In Ground 4(a), petitioner alleges that he was denied effective assistance of trial counsel when counsel failed to make objections and preserve issues for appeal. In Ground 4(a)(1), he relies upon counsel's lack of objection to testimony by a detective that petitioner was "minimizing" his guilt in his statements to police. In Ground 4(a)(2), he relies upon counsel's lack of objection to prosecutorial misconduct as alleged in Ground 2 when the State did not produce a tape of a conversation where petitioner allegedly extorted one of the victims until near the end of trial.

The claims in Ground 4(a) are subject to deferential review under AEDPA rather than de novo review. See text, supra, at 35-37.

On Ground 4(a)(1), the full trial record instead reflects that it was defense counsel that initially elicited testimony from the detective that petitioner was "minimizing" and thereafter developed the testimony further. Counsel did so for strategic reasons to question both police assumptions and interrogation methods, and there in any event is no exhausted claim presented herein challenging counsel's decision to elicit the testimony in the first instance. On the claim that is presented, the state supreme court's implicit rejection of a claim that counsel was ineffective for failing to object to testimony that he himself first elicited and developed extensively was neither contrary to nor an unreasonable application of Strickland. Reasonable jurists therefore would not find this Court's holding that the state supreme court's rejection of this claim withstands review under AEDPA to be debatable or wrong. Moreover, the claim is in any event without merit even on a de novo review because it is based upon a mischaracterization of the trial record, given that it in fact was the defense that elicited the testimony in the first instance. See text, supra, at 37-42.

On Ground 4(a)(2), petitioner did not, and could not, establish in the record before the state supreme court on the state post-conviction appeal that the tape in question contained exculpatory evidence or impeachment material. The record before that court reflected that the tape was inculpatory and that it was not introduced at trial by the State due to the late production. Petitioner cites no apposite United States Supreme Court precedent establishing a potentially viable prosecutorial misconduct direct appeal claim based on late production of inculpatory evidence that is not introduced at trial. A state supreme court determination that petitioner demonstrated neither deficient performance nor resulting prejudice due to trial counsel's lack of objection thus was neither contrary to nor an unreasonable application of Strickland. Reasonable jurists therefore would not find this Court's holding that the state supreme court's rejection of the claim withstands review under AEDPA to be debatable or wrong. See text, supra, at 42-43.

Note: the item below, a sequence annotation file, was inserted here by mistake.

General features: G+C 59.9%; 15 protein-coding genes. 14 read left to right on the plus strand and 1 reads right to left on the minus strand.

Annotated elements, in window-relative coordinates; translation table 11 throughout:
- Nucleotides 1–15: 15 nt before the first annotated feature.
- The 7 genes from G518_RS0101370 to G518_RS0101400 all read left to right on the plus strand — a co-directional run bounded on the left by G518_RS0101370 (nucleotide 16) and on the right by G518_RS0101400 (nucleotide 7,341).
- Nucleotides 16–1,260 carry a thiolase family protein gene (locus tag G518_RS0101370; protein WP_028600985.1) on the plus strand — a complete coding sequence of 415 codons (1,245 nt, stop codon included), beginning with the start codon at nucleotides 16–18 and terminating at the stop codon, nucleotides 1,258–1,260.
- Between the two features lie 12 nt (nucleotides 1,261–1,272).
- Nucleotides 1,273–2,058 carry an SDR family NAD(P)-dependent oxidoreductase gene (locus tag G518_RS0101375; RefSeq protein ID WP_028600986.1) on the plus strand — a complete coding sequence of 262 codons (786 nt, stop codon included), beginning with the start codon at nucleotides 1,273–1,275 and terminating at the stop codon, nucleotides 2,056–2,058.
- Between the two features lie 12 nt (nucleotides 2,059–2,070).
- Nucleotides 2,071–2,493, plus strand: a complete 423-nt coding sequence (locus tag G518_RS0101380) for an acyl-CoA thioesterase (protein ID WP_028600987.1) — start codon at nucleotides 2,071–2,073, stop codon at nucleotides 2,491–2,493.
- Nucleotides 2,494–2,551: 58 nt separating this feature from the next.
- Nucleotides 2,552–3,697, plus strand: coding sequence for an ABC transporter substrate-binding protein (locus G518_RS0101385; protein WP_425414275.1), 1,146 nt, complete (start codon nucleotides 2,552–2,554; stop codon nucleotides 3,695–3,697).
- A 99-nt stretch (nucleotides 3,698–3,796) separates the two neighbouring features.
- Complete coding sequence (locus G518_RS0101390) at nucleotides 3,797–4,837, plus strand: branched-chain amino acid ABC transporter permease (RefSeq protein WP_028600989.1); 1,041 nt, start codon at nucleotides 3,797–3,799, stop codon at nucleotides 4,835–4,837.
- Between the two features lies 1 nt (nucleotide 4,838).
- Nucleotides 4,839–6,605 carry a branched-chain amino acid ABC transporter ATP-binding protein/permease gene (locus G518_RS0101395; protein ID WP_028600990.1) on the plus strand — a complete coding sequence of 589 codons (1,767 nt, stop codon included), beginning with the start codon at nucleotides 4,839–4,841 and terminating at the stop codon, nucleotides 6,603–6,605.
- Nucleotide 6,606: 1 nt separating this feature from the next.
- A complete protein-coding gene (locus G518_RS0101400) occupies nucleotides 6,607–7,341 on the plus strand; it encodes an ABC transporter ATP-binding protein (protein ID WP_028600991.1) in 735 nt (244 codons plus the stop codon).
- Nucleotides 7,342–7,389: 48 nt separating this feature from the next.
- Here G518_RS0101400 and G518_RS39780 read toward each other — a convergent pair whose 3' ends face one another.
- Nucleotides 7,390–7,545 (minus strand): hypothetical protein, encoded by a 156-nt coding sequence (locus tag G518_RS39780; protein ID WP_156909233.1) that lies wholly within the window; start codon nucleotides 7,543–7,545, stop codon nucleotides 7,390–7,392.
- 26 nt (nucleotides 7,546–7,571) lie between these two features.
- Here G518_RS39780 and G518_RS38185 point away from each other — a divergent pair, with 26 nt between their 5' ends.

To the extent that petitioner otherwise seeks relief under Ground 4(a) premised upon a general philosophical disagreement with defense counsel's approach to trial objections over and above these two specific claims, Ground 4(a) does not present a viable claim for federal habeas relief. See note 93, supra.

Finally, in Ground 4(b)(7), petitioner alleges that he was denied effective assistance when trial counsel failed to present evidence that petitioner had no firearms training. The claim was rejected on the merits, and it therefore is subject to deferential AEDPA review. Testimony was elicited from petitioner at trial as to the level of his firearms experience in response to questions from the jury and court. Trial counsel testified at the state court evidentiary hearing that he did not elicit such testimony instead himself through mistake, but petitioner did not otherwise make any showing on state post-conviction review as to what additional evidence or testimony should have been presented. On such a record, a determination by the state supreme court that the any arguendo deficient performance did not result in prejudice would not be an unreasonable application of the general prejudice standard in Strickland. Reasonable jurists therefore would not find this Court's holding that the state supreme court's rejection of this claim withstands review under AEDPA to be debatable or wrong. See text, supra, at 44-46.